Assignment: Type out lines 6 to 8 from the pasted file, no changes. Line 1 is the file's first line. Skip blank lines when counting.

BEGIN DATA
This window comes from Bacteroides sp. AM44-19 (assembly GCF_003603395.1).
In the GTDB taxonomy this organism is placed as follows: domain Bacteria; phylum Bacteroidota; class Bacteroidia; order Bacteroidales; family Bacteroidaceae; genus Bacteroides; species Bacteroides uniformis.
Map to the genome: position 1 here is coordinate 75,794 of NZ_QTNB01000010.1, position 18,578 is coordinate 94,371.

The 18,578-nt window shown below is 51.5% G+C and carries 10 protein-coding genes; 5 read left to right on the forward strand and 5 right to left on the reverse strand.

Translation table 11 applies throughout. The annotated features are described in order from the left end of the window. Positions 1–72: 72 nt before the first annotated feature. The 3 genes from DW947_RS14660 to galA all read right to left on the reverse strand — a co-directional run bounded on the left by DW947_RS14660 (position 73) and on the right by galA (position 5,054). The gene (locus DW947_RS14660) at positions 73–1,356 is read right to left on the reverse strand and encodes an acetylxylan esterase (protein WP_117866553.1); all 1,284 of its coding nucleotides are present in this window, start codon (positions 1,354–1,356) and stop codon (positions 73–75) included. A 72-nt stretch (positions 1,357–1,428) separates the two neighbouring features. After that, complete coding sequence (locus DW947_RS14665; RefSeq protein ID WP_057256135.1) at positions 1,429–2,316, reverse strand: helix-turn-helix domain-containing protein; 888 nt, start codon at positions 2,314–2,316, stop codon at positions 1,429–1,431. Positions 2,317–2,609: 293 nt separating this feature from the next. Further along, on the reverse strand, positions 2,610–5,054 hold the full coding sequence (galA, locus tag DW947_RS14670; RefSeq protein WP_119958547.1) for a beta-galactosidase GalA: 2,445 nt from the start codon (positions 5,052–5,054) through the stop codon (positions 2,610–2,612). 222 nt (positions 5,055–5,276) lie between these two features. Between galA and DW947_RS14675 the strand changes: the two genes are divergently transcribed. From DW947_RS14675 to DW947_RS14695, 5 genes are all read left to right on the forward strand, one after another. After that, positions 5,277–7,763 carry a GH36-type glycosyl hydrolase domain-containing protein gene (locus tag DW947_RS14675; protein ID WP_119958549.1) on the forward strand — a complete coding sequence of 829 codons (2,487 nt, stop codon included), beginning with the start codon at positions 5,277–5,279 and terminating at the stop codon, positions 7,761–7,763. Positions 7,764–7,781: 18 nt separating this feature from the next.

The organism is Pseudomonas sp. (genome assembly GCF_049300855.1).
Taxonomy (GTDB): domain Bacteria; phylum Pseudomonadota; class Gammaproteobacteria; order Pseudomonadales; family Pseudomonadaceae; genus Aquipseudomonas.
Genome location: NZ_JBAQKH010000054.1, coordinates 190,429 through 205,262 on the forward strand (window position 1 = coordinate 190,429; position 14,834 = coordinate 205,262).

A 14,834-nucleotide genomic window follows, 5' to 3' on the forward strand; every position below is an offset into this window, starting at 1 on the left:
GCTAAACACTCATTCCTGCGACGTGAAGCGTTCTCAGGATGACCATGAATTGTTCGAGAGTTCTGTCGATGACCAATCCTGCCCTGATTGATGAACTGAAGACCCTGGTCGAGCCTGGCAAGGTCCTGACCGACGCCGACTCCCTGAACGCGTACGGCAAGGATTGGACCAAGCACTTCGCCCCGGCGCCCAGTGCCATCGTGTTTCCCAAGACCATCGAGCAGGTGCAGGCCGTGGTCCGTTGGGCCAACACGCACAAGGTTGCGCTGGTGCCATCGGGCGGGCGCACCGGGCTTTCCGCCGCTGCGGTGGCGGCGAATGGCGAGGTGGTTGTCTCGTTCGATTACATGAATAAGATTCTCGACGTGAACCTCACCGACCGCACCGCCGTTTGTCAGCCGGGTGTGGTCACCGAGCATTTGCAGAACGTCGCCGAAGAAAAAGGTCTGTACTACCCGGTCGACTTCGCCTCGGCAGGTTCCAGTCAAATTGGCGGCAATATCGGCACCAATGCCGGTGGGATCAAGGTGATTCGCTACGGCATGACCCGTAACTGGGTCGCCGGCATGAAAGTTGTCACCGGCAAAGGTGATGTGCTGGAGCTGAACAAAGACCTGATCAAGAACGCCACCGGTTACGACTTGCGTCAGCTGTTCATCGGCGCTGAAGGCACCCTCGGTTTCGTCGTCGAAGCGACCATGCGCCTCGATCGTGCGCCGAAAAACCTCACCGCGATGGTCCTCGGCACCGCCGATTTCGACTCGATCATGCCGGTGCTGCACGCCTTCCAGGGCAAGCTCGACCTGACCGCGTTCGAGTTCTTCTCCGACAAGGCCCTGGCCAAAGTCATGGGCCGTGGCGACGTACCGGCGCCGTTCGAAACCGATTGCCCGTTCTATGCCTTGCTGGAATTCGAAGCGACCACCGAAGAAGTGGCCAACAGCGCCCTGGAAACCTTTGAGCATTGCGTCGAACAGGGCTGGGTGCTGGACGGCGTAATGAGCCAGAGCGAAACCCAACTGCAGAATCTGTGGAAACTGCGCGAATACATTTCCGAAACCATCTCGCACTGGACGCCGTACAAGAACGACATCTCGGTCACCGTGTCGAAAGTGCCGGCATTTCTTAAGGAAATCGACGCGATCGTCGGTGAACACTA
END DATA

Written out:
The organism is Pseudomonas sp. (genome assembly GCF_049300855.1).
Taxonomy (GTDB): domain Bacteria; phylum Pseudomonadota; class Gammaproteobacteria; order Pseudomonadales; family Pseudomonadaceae; genus Aquipseudomonas.
Genome location: NZ_JBAQKH010000054.1, coordinates 190,429 through 205,262 on the forward strand (window position 1 = coordinate 190,429; position 14,834 = coordinate 205,262).